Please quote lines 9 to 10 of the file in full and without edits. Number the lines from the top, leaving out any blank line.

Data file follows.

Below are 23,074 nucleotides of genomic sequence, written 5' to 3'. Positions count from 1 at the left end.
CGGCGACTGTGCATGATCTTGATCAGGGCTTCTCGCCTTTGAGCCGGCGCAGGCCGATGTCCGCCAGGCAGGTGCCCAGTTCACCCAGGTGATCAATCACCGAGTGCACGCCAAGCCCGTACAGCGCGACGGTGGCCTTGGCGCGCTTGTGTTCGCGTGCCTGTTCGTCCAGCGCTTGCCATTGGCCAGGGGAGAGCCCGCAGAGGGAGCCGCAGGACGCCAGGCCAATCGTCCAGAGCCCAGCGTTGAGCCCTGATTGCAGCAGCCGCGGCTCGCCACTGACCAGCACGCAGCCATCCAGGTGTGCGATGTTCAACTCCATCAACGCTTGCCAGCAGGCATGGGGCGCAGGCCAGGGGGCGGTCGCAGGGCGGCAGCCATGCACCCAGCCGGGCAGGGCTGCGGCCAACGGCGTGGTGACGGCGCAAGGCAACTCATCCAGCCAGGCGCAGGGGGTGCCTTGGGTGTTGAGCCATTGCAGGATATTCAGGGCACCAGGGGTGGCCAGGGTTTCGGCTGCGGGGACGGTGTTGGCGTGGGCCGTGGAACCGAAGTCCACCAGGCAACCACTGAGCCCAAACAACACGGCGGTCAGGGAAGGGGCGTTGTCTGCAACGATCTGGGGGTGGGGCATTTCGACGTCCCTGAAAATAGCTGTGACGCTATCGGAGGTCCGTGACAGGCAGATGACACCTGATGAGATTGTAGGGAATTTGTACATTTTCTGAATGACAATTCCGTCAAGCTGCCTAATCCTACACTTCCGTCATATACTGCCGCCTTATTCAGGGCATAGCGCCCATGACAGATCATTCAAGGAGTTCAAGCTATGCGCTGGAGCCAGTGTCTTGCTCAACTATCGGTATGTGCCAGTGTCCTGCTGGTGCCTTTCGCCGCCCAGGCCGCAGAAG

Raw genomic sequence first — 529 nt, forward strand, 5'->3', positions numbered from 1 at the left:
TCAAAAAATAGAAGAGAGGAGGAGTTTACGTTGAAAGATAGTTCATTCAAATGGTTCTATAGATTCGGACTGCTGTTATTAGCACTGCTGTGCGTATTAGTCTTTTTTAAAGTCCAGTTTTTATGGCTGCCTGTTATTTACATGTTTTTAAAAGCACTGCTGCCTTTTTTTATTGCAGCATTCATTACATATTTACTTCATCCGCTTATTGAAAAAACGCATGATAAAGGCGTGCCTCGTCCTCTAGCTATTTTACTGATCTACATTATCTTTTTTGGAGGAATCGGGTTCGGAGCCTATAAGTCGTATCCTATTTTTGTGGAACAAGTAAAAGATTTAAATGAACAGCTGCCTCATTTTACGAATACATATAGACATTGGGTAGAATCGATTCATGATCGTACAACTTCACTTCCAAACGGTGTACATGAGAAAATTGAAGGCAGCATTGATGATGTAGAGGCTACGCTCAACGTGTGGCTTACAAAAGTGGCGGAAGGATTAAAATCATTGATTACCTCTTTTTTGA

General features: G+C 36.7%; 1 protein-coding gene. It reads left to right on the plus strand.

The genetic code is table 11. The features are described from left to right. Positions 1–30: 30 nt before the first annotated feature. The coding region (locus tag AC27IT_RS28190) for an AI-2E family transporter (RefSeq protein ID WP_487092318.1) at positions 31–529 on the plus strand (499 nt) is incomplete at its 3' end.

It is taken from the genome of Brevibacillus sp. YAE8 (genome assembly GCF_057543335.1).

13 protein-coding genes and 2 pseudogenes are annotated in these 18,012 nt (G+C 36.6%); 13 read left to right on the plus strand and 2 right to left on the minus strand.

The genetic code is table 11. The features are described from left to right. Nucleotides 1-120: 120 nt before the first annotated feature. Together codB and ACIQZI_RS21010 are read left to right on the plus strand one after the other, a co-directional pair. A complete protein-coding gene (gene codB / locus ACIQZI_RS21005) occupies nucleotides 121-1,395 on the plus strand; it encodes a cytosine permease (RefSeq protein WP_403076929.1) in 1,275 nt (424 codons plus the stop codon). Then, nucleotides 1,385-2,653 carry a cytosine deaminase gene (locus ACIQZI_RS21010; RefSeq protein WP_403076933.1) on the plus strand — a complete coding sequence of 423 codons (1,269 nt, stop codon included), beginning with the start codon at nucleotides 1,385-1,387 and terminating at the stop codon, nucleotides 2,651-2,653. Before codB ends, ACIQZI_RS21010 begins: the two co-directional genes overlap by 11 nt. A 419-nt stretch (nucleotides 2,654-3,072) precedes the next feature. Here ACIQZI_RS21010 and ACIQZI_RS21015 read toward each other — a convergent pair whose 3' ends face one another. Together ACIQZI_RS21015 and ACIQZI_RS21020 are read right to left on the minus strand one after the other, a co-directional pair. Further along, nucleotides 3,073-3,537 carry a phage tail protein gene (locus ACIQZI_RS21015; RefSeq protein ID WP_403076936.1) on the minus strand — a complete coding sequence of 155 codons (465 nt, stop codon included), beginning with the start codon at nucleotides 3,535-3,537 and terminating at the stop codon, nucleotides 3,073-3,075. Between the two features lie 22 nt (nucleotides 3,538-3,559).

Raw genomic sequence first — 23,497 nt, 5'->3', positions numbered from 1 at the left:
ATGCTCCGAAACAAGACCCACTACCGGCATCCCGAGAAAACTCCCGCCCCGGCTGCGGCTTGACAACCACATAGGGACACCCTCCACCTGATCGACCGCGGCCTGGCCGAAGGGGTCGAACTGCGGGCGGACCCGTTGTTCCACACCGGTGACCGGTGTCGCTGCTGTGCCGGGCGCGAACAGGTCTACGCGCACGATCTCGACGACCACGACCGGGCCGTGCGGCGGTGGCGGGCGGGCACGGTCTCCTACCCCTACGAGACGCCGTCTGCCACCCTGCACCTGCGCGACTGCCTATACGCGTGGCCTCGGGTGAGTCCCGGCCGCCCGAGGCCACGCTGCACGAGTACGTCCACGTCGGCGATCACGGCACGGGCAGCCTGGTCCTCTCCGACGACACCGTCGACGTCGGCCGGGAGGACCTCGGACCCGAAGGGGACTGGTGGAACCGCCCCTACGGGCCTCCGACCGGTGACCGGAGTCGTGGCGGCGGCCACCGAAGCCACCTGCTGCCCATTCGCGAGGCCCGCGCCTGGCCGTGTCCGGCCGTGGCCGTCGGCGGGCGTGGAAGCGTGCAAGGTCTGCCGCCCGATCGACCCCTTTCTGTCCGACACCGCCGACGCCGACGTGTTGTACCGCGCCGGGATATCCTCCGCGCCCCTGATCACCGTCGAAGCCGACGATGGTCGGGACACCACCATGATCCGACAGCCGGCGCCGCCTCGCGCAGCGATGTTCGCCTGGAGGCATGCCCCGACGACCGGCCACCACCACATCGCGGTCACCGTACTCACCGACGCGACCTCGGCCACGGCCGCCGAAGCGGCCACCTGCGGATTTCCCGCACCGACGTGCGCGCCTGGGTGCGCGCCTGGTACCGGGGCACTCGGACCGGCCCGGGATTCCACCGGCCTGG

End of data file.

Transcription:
The genetic code is table 11. The features are described from left to right. Nucleotides 1-120: 120 nt before the first annotated feature. Together codB and ACIQZI_RS21010 are read left to right on the plus strand one after the other, a co-directional pair. A complete protein-coding gene (gene codB / locus ACIQZI_RS21005) occupies nucleotides 121-1,395 on the plus strand; it encodes a cytosine permease (RefSeq protein WP_403076929.1) in 1,275 nt (424 codons plus the stop codon). Then, nucleotides 1,385-2,653 carry a cytosine deaminase gene (locus ACIQZI_RS21010; RefSeq protein WP_403076933.1) on the plus strand — a complete coding sequence of 423 codons (1,269 nt, stop codon included), beginning with the start codon at nucleotides 1,385-1,387 and terminating at the stop codon, nucleotides 2,651-2,653. Before codB ends, ACIQZI_RS21010 begins: the two co-directional genes overlap by 11 nt. A 419-nt stretch (nucleotides 2,654-3,072) precedes the next feature. Here ACIQZI_RS21010 and ACIQZI_RS21015 read toward each other — a convergent pair whose 3' ends face one another. Together ACIQZI_RS21015 and ACIQZI_RS21020 are read right to left on the minus strand one after the other, a co-directional pair. Further along, nucleotides 3,073-3,537 carry a phage tail protein gene (locus ACIQZI_RS21015; RefSeq protein ID WP_403076936.1) on the minus strand — a complete coding sequence of 155 codons (465 nt, stop codon included), beginning with the start codon at nucleotides 3,535-3,537 and terminating at the stop codon, nucleotides 3,073-3,075. Between the two features lie 22 nt (nucleotides 3,538-3,559).

Raw genomic sequence first — 23,497 nt, 5'->3', positions numbered from 1 at the left: